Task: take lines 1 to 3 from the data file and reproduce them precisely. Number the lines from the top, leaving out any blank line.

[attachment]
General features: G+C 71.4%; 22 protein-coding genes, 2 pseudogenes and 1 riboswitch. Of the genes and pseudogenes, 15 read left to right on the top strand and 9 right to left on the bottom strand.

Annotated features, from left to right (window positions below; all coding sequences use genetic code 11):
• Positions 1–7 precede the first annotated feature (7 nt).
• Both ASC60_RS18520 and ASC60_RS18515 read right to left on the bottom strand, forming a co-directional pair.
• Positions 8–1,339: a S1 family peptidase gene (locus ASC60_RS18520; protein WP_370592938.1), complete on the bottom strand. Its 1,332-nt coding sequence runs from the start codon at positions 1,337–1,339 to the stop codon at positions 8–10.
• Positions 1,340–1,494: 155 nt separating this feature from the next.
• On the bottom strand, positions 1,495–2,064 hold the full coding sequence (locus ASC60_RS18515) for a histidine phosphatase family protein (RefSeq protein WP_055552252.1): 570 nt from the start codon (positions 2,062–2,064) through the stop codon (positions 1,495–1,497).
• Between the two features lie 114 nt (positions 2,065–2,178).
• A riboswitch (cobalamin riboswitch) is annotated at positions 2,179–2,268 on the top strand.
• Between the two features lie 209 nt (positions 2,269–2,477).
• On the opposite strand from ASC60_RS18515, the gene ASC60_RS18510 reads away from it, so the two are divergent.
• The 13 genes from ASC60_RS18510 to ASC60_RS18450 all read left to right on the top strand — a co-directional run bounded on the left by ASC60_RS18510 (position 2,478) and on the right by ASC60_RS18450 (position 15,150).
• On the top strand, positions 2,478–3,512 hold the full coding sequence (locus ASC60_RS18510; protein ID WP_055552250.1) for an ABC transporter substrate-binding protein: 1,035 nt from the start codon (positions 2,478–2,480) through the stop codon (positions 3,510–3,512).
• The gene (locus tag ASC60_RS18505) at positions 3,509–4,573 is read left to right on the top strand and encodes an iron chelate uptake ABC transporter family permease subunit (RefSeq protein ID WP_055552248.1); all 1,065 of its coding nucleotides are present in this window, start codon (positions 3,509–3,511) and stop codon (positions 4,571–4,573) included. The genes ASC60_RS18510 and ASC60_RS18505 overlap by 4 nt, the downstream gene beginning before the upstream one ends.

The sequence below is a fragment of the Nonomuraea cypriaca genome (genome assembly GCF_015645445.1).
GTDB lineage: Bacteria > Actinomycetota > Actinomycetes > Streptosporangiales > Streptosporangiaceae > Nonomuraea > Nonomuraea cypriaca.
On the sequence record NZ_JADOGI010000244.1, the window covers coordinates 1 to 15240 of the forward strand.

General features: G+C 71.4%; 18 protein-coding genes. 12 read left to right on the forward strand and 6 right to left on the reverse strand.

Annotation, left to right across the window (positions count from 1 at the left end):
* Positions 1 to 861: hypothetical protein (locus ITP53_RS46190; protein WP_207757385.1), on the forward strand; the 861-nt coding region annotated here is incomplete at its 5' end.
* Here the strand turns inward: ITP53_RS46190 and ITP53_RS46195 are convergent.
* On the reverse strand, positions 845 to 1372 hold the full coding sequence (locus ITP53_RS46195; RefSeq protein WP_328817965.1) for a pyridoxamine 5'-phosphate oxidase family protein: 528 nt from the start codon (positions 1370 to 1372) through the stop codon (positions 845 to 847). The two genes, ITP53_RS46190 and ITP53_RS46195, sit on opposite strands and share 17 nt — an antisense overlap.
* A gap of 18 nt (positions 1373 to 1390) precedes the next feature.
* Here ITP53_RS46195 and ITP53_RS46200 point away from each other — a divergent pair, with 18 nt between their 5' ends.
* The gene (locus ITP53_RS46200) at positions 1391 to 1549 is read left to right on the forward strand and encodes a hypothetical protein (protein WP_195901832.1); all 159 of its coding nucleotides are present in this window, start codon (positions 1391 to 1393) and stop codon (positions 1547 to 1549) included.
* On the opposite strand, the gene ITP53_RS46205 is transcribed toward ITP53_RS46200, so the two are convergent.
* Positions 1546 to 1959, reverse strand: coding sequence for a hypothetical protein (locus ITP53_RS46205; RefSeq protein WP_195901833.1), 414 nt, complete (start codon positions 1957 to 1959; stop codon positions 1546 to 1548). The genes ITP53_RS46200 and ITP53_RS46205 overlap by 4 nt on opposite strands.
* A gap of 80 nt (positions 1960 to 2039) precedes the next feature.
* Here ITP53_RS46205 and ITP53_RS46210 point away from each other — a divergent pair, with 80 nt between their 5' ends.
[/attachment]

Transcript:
General features: G+C 71.4%; 22 protein-coding genes, 2 pseudogenes and 1 riboswitch. Of the genes and pseudogenes, 15 read left to right on the top strand and 9 right to left on the bottom strand.

Annotated features, from left to right (window positions below; all coding sequences use genetic code 11):
• Positions 1–7 precede the first annotated feature (7 nt).